Compliance influences a majority of decisions that treasury practitioners make every day. And while the current regulatory environment is already quite complex, it seems like we’re seeing new regulations appear every month. In fact, more than three quarters of organizations think that the amount of regulations will either stay the same or increase in the next 1 to 2 years. With so many existing regulations in play and new concerns on the horizon, how is a treasurer supposed to keep up with everything? We’re here to help.
Second Highest Concern for Organizations
A recent survey asked the industry for their opinions on a broad array of treasury topics. We found that both banks and corporations view the cost of compliance as second highest concern after fraud. The burden of compliance requirements on the financial environment has become increasingly stringent, particularly on banks. Only 2% of corporates believed the compliance environment was less restrictive – 59% believed that current compliance requirements are larger or significantly larger today than historically. Interestingly, no bank respondents viewed the compliance environment as less restrictive, while 75% saw today’s environment as more restrictive.
Compliance Updates: “…but I didn’t know!”
In many cases, it is on treasury’s shoulders to keep abreast of compliance-related developments. What are some ways you can keep up with these changes?
- Regularly talk with your bankers
- Subscribe to updates on compliance (like ours!)
- General news or media
- Treasury news or media
- Engage with consultants
- Trade organizations
- Legal team, and of course
- The governing body associated with the regulation
Once you find out about a new regulation, how do you share it with your team? A sampling of corporates from a recent survey have a variety of ways they are monitoring and managing regulations. We’ll cover a few in more detail as we continue.
The Basics: Developing a Strategy as Needed
The first hurdle for treasurers is to keep abreast of compliance-related changes, and the second is developing a strategy for complying with required changes. While keeping up with developments might sound easy, changes are not always publicly announced. At the same time, it is not already readily apparent who is impacted by certain regulations, be it only corporates, only banks, or some mix of the two. Finally, challenges can occur when attempting to comply with the timeframe. Typically, there is a 1-2-year transitional phase to implement new regulations/standards, but this schedule may not be communicated clearly or adhered to by legislative bodies. With all of these factors to consider, how can treasury ensure they are not caught in a rush effort to comply?
The following basic steps are key once a change is identified:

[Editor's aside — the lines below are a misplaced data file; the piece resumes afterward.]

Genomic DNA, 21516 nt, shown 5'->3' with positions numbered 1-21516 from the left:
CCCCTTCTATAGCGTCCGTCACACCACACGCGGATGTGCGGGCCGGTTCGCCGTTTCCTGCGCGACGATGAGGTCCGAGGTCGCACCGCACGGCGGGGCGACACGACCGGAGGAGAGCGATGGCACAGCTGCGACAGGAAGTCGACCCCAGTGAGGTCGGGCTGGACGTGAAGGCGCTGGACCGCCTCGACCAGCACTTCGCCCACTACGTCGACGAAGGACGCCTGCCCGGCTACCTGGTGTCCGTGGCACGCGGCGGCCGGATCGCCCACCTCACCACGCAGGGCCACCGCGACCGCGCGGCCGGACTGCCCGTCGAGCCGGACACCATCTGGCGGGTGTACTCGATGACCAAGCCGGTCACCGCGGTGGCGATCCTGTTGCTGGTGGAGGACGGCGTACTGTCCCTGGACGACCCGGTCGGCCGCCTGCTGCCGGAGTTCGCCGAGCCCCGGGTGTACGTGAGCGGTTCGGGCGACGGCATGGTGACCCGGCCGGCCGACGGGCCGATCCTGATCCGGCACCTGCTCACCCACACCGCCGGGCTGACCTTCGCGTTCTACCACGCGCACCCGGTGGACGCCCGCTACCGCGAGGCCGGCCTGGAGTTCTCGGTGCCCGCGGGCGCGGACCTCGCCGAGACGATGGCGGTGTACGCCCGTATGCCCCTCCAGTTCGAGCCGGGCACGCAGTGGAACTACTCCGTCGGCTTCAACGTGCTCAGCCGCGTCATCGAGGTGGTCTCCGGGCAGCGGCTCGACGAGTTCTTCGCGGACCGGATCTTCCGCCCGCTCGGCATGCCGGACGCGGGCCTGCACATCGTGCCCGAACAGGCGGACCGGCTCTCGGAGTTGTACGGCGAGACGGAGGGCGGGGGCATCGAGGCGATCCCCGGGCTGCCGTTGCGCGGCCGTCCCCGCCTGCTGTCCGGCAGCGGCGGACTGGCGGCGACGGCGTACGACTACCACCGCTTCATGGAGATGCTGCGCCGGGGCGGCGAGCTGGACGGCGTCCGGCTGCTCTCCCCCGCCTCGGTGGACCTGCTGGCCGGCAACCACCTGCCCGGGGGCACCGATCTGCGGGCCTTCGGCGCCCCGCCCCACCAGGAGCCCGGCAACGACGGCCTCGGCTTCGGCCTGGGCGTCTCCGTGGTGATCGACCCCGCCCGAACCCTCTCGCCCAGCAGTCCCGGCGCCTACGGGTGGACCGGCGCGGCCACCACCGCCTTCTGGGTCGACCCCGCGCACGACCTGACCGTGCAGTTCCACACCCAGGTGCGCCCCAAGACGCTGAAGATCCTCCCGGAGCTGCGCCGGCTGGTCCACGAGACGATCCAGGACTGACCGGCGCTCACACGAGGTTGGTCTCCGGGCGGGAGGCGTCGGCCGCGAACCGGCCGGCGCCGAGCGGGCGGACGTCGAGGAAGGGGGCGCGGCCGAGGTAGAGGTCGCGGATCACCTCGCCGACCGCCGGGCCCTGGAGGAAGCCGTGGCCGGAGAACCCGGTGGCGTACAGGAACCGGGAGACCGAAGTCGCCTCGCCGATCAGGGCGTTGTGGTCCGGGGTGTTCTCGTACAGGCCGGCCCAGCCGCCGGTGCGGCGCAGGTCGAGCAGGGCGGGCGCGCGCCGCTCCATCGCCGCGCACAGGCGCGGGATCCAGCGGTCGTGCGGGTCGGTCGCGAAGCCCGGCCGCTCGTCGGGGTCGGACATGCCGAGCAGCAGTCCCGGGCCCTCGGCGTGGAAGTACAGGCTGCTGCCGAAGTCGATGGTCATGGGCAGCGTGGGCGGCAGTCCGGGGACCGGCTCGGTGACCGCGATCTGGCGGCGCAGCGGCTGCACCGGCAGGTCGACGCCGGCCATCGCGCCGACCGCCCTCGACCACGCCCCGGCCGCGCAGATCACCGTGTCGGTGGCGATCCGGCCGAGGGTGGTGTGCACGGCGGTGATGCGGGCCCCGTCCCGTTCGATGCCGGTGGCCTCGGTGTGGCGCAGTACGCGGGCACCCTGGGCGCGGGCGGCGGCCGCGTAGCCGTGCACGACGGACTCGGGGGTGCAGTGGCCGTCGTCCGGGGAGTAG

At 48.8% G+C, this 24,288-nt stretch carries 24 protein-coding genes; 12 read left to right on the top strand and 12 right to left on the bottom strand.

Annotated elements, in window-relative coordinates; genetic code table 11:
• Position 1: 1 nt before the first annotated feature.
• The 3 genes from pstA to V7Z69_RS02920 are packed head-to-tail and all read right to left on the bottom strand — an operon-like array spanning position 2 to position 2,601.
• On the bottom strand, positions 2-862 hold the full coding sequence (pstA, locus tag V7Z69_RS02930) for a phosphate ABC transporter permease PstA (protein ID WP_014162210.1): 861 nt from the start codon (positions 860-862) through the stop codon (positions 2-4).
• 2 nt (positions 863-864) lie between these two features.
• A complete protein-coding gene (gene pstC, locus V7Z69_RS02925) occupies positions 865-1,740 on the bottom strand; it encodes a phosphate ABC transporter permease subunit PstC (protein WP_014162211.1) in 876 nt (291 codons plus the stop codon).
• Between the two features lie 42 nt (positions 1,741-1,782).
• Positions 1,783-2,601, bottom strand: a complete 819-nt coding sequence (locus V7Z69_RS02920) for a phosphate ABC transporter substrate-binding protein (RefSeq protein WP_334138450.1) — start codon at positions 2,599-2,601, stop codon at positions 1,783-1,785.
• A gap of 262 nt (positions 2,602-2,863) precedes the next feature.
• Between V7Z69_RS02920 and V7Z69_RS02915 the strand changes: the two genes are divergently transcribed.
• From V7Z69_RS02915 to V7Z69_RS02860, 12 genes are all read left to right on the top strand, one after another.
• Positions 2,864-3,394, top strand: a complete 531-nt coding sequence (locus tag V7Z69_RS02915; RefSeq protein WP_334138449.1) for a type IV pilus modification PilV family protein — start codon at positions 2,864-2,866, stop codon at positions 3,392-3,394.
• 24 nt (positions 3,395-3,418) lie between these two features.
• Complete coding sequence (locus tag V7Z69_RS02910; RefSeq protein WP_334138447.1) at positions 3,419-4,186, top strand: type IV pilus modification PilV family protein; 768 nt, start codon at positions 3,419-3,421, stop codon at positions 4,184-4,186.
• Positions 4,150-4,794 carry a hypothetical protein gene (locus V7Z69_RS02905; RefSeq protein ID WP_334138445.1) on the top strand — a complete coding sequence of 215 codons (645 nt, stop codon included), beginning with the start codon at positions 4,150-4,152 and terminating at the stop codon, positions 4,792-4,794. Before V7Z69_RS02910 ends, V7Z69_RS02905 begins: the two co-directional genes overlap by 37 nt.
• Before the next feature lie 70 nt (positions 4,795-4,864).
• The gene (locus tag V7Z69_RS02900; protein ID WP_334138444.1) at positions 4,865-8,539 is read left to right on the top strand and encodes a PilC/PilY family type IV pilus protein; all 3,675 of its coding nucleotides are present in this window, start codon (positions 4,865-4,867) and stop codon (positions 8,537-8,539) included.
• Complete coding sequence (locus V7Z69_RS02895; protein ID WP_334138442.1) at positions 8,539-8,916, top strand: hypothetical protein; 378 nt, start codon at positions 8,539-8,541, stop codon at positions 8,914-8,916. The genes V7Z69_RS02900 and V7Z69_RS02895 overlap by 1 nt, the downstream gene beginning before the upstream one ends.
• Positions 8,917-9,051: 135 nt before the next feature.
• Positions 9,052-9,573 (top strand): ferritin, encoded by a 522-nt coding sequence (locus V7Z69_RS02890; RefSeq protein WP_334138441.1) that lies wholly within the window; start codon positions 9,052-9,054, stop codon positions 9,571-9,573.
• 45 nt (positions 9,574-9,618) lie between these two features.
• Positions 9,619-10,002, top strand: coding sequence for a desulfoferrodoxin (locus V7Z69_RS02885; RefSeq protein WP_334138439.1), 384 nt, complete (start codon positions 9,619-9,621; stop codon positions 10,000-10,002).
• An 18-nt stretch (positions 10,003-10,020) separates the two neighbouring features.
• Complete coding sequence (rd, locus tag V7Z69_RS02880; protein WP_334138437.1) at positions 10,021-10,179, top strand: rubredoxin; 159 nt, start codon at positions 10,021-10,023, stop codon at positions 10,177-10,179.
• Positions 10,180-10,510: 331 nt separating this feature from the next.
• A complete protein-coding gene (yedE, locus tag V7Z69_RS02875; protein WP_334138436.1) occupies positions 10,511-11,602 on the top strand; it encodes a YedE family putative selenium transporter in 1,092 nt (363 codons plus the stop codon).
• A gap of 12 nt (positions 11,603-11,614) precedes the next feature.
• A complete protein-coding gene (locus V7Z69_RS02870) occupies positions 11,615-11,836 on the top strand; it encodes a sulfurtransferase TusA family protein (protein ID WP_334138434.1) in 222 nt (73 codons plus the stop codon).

- Conduct Research
- Who is impacted? (Industry, locations, etc.)
- What areas does this affect? (Accounting, AP, Treasury, etc.)
- Will I be affected? (Added cost, new workflows, etc.)
- How will this affect our activities? (What specific processes or operations?)
- Determine Impact
- Is this a major or minor change? (In terms of cost or process/technology adaptions)
- Identify Timeframe
- When is the compliance mandatory? (What is the ultimate deadline for when failure to comply is considered a violation)
For many compliance issues, such as GDPR, multiple departments within an organization must work together to understand the impact and implement the change. Treasury should not always assume that other departments within the company are aware of regulatory changes. For this reason, an open line of communication and regular interaction internally can save headaches down the line.
Leading Practice: A Proactive Approach
Like a winning team that maintains a play book from which they can draw from under pressure, treasury can put in place a similar proactive framework. Without a game plan, new compliance requirements might catch treasury by surprise. Regulations may be introduced without warning, but developing a leading practice game plan to respond to changes will help to provide a streamlined process for effectively responding to new requirements. As treasury considers implementing such a game plan, the following steps would be recommended to consider.
- Establish a compliance monitoring group
- Identify items in need of further research
- Contact proactive peers / experts for advice
- Outsourcing vs Internal – Discuss the pros and cons for each with your team
- Specify an Escalation process and establish timeframes
- Map current processes and develop an implementation approach
- Conduct implementation with regular checkpoints
- Continually refine and improve new processes
We hope this guide helps, but of course it is only a guide and should not be used as any sort of legal guidance. If you need more in-depth help, please reach out regarding our compliance services.
To learn more about this, you can view a webinar replay on this topic here.
DISCLAIMER: This article provides a high-level overview of some compliance strategies, but is not intended and should not be taken as either professional or legal advice. Consult your legal team or treasury consulting firm for specific advice on legal, professional and compliance issues.